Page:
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Category: Blood and Blood Diseases
Researchers at the Department of Microbiology and Molecular Genetics at the Institute for Medical Research Israel-Canada and those from the Kuvin Center for the Study of Infectious and Tropical Diseases at the Hebrew University-Hadassah Medical School have discovered a cloaking device in malaria parasites, which may lead to the development of a vaccine.
According to the Centers for Disease Control and Prevention, there were nearly 216 million hospital cases of malaria, along with 655,000 malaria-related deaths in 2010. Currently, 3.3 billion people live in the 106 countries and territories where malaria is present.
The Israeli study found that the parasite Plasmodium falciparum, which is responsible for nearly 90 percent of malaria-associated deaths, only reveals one of its 60 proteins to the immune system during infection, while hiding the other ones. As the immune system is busy fighting the one apparent protein, the parasite utilizes the other proteins to continue to infect the body. These findings have great implications for gaining a better understanding of the disease and formulating an inoculation.
"These results are a major breakthrough in understanding the parasite's ability to cause damage. This understanding could lead to strategies for disrupting this ability and giving the immune system an opportunity to clear the infection and overcome the disease," said research author Ron Dzikowski, Ph.D. "This clever parasite knows how to switch masks to evade an immune attack, but our discovery could lead to new ways to prevent it from continuing this dangerous game."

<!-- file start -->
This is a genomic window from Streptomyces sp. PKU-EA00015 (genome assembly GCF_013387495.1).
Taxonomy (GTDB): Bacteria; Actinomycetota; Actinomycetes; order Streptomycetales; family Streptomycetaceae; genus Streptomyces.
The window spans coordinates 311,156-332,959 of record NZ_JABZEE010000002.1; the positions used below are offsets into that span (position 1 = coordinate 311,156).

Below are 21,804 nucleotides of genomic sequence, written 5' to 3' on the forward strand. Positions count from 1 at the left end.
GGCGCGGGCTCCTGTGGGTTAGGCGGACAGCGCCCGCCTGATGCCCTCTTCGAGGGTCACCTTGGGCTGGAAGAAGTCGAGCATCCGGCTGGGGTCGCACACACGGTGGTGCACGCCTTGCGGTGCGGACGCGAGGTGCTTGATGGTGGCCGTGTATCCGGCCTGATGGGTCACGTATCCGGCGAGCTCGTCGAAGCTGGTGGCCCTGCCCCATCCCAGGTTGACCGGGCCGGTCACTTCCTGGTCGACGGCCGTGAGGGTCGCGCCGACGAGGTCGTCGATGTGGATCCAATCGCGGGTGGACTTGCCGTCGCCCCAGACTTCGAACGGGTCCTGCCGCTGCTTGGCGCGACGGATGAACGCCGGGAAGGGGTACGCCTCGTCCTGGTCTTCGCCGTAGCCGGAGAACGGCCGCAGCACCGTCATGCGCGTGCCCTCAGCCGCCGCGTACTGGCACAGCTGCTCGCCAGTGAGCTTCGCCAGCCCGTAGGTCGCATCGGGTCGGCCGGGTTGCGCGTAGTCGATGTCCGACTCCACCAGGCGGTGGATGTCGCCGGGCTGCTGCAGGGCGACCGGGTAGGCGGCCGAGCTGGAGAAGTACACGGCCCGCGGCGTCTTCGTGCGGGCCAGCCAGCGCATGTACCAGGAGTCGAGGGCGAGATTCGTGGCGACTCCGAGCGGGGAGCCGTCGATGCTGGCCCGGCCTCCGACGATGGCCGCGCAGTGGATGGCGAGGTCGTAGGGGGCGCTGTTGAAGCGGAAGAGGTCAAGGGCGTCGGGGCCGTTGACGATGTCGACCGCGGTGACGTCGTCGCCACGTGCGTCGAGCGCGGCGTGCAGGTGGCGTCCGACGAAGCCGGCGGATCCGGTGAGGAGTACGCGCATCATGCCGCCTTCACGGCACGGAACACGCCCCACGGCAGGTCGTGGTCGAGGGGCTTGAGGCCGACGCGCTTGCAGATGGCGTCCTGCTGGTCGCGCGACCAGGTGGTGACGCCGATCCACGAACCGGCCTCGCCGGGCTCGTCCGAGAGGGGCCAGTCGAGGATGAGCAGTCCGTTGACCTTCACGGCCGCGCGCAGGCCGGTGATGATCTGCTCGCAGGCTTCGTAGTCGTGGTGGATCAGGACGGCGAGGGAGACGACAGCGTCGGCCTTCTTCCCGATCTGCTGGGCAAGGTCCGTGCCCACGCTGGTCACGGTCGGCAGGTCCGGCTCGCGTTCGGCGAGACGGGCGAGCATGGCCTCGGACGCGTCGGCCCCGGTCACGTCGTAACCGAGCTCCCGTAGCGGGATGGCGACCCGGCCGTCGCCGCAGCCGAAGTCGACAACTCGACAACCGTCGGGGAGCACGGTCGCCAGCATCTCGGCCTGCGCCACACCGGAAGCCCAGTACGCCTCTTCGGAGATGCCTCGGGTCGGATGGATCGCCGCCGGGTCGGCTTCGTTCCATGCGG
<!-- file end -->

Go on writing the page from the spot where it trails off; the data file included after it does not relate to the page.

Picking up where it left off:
According to the National Institutes of Health (NIH), malaria is spread through a mosquito's bite, which introduces a parasite into the bloodstream that travels to the liver, where it releases another parasite (known as a merozoite) that infects red blood cells. The disease can also be spread through blood transfusion or a mother can give it to her infant during pregnancy.
Some symptoms of malaria include anemia, bloody stools, chills, convulsions, coma, headache, jaundice, muscle pain, nausea, vomiting and sweating. Other complications that may arise are meningitis, kidney failure, liver failure, brain infection, destruction of blood cells and respiratory failure.
Treatment and diagnosis
While there is no vaccine for malaria, there are various medications that may be issued, reports the NIH, such as quinidine or quinine, Atovaquone, Mefloquine and Fansidar, which is a combination of pyrimethamine and sulfadoxine.
To diagnose the condition, a physician may look for an enlarged liver or enlarged spleen in the patient and then order a blood test known as a malaria blood smear.
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